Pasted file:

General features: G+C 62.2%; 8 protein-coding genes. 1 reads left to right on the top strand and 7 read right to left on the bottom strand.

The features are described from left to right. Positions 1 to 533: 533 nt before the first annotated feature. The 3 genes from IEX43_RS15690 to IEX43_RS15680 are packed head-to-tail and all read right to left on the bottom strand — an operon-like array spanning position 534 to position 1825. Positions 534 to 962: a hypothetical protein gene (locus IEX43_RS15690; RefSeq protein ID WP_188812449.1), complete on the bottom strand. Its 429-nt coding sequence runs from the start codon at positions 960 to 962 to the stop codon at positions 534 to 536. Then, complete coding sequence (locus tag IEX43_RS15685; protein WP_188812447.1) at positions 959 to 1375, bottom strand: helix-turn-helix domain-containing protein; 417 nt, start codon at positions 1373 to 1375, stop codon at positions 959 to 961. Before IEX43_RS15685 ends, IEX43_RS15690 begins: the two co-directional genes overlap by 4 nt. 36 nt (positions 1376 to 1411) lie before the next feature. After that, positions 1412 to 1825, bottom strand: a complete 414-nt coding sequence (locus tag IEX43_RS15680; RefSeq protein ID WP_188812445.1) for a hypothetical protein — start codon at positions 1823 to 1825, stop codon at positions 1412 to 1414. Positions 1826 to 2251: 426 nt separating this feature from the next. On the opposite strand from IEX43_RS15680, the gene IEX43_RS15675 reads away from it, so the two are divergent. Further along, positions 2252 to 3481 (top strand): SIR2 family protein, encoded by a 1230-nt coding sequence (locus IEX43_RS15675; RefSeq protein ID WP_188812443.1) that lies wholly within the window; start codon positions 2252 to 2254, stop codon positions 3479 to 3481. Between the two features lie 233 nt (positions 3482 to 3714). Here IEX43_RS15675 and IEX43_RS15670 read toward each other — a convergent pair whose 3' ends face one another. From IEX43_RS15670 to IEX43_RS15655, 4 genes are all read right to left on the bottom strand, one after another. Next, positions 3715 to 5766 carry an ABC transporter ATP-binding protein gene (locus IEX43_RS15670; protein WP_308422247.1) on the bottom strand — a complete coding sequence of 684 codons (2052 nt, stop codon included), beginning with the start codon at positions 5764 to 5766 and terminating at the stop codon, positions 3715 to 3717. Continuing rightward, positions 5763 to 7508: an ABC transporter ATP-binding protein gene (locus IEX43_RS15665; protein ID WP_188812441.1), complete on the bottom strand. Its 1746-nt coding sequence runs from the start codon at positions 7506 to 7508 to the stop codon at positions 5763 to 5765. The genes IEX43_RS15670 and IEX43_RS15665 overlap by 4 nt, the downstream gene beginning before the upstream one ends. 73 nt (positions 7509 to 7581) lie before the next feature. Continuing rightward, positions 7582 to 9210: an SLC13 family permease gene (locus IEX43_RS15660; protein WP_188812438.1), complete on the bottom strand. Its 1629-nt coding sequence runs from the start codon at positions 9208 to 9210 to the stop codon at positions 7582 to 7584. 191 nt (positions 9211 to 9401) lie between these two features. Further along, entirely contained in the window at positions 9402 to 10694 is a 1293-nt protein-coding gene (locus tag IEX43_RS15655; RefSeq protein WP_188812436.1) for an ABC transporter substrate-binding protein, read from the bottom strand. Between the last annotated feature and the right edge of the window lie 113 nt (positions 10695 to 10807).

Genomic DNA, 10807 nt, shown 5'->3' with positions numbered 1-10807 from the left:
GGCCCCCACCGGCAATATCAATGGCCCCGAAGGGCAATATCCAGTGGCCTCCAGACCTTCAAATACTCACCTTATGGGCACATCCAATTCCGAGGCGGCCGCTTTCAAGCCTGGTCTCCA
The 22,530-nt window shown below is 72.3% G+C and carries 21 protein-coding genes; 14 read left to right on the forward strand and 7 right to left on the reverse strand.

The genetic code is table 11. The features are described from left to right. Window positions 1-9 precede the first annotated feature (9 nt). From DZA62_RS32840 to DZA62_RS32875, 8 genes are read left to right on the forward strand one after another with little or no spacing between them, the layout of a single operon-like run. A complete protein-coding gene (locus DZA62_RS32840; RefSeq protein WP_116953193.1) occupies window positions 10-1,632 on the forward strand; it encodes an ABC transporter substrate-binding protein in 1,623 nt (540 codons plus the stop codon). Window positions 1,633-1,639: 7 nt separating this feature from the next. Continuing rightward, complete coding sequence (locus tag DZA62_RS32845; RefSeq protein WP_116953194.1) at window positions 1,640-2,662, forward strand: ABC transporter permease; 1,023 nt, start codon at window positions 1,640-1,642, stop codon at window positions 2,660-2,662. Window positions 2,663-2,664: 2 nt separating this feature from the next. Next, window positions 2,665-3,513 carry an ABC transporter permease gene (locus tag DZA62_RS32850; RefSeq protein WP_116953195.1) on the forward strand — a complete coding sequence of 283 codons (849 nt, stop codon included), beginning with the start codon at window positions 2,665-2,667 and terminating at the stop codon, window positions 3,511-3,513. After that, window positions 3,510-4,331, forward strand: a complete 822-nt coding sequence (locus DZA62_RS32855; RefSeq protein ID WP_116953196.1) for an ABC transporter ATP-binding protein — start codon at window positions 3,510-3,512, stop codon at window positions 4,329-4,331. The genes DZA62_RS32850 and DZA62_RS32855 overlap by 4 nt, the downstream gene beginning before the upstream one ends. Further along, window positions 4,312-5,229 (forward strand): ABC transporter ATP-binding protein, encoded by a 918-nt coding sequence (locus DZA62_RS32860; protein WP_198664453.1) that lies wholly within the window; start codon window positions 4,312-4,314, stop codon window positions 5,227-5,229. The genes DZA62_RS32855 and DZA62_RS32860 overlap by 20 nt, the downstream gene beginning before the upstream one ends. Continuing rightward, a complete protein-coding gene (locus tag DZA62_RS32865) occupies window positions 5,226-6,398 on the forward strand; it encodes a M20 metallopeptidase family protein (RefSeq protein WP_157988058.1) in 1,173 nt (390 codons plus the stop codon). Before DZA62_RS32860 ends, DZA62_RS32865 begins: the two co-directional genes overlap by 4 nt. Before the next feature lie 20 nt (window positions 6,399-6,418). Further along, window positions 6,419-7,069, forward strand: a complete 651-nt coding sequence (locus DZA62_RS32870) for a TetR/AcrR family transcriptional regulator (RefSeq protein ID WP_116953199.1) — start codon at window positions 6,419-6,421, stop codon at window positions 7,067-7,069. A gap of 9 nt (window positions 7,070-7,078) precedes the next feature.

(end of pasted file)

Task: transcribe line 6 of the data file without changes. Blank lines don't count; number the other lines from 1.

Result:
The genetic code is table 11. The features are described from left to right. Window positions 1-9 precede the first annotated feature (9 nt). From DZA62_RS32840 to DZA62_RS32875, 8 genes are read left to right on the forward strand one after another with little or no spacing between them, the layout of a single operon-like run. A complete protein-coding gene (locus DZA62_RS32840; RefSeq protein WP_116953193.1) occupies window positions 10-1,632 on the forward strand; it encodes an ABC transporter substrate-binding protein in 1,623 nt (540 codons plus the stop codon). Window positions 1,633-1,639: 7 nt separating this feature from the next. Continuing rightward, complete coding sequence (locus tag DZA62_RS32845; RefSeq protein WP_116953194.1) at window positions 1,640-2,662, forward strand: ABC transporter permease; 1,023 nt, start codon at window positions 1,640-1,642, stop codon at window positions 2,660-2,662. Window positions 2,663-2,664: 2 nt separating this feature from the next. Next, window positions 2,665-3,513 carry an ABC transporter permease gene (locus tag DZA62_RS32850; RefSeq protein WP_116953195.1) on the forward strand — a complete coding sequence of 283 codons (849 nt, stop codon included), beginning with the start codon at window positions 2,665-2,667 and terminating at the stop codon, window positions 3,511-3,513. After that, window positions 3,510-4,331, forward strand: a complete 822-nt coding sequence (locus DZA62_RS32855; RefSeq protein ID WP_116953196.1) for an ABC transporter ATP-binding protein — start codon at window positions 3,510-3,512, stop codon at window positions 4,329-4,331. The genes DZA62_RS32850 and DZA62_RS32855 overlap by 4 nt, the downstream gene beginning before the upstream one ends. Further along, window positions 4,312-5,229 (forward strand): ABC transporter ATP-binding protein, encoded by a 918-nt coding sequence (locus DZA62_RS32860; protein WP_198664453.1) that lies wholly within the window; start codon window positions 4,312-4,314, stop codon window positions 5,227-5,229. The genes DZA62_RS32855 and DZA62_RS32860 overlap by 20 nt, the downstream gene beginning before the upstream one ends. Continuing rightward, a complete protein-coding gene (locus tag DZA62_RS32865) occupies window positions 5,226-6,398 on the forward strand; it encodes a M20 metallopeptidase family protein (RefSeq protein WP_157988058.1) in 1,173 nt (390 codons plus the stop codon). Before DZA62_RS32860 ends, DZA62_RS32865 begins: the two co-directional genes overlap by 4 nt. Before the next feature lie 20 nt (window positions 6,399-6,418). Further along, window positions 6,419-7,069, forward strand: a complete 651-nt coding sequence (locus DZA62_RS32870) for a TetR/AcrR family transcriptional regulator (RefSeq protein ID WP_116953199.1) — start codon at window positions 6,419-6,421, stop codon at window positions 7,067-7,069. A gap of 9 nt (window positions 7,070-7,078) precedes the next feature.